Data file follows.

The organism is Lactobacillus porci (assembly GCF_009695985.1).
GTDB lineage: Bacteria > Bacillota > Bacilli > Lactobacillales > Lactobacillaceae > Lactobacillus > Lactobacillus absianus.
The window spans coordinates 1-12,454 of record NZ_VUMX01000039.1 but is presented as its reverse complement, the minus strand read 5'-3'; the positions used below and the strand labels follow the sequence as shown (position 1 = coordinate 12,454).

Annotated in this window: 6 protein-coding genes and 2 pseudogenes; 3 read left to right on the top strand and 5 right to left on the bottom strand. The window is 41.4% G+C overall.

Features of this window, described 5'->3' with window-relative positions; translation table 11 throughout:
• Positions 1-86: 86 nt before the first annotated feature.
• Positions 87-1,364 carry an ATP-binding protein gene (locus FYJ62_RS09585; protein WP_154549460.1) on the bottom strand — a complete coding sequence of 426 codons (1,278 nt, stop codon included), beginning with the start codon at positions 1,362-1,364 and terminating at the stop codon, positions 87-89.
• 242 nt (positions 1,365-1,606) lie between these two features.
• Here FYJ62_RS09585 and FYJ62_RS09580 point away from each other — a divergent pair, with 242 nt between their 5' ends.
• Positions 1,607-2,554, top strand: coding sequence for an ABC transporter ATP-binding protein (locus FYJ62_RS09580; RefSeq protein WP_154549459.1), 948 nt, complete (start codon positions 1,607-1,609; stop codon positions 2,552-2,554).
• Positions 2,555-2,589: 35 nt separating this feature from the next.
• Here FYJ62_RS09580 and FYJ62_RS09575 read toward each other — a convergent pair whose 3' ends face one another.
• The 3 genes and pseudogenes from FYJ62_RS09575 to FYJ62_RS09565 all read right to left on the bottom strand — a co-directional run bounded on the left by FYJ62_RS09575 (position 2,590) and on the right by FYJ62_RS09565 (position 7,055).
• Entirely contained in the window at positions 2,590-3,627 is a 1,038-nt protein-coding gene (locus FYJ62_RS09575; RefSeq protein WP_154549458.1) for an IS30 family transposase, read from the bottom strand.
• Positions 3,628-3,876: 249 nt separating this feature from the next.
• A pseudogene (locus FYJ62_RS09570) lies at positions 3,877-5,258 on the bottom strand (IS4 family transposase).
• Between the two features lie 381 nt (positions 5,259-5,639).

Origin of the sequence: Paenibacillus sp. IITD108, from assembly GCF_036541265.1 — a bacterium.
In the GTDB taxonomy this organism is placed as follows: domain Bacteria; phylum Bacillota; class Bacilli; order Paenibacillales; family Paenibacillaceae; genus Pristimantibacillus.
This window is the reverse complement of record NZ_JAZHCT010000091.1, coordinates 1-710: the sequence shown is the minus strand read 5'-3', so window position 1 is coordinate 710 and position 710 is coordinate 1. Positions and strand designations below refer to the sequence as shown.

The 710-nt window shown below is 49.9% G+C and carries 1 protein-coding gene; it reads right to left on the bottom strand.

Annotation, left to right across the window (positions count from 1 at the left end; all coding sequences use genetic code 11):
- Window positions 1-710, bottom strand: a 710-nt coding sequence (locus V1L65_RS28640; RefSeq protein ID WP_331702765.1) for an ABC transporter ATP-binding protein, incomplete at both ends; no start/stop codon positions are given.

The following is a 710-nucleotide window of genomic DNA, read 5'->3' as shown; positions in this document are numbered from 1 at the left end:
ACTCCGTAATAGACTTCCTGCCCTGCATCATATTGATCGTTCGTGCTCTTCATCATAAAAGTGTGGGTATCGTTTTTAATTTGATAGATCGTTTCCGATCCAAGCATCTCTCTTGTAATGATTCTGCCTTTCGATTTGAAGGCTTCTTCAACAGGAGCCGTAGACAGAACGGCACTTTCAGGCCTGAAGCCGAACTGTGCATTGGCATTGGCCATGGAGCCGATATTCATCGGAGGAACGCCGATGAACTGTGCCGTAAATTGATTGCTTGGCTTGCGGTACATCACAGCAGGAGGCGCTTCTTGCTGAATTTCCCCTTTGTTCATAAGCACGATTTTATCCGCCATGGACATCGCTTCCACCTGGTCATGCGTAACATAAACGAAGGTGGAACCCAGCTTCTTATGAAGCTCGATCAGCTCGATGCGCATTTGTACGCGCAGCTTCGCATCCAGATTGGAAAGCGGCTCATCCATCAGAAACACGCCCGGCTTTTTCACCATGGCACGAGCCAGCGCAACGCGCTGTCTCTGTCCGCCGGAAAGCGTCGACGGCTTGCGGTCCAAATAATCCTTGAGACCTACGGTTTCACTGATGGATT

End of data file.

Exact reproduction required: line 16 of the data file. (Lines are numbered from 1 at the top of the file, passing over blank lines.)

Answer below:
• A pseudogene (locus FYJ62_RS09570) lies at positions 3,877-5,258 on the bottom strand (IS4 family transposase).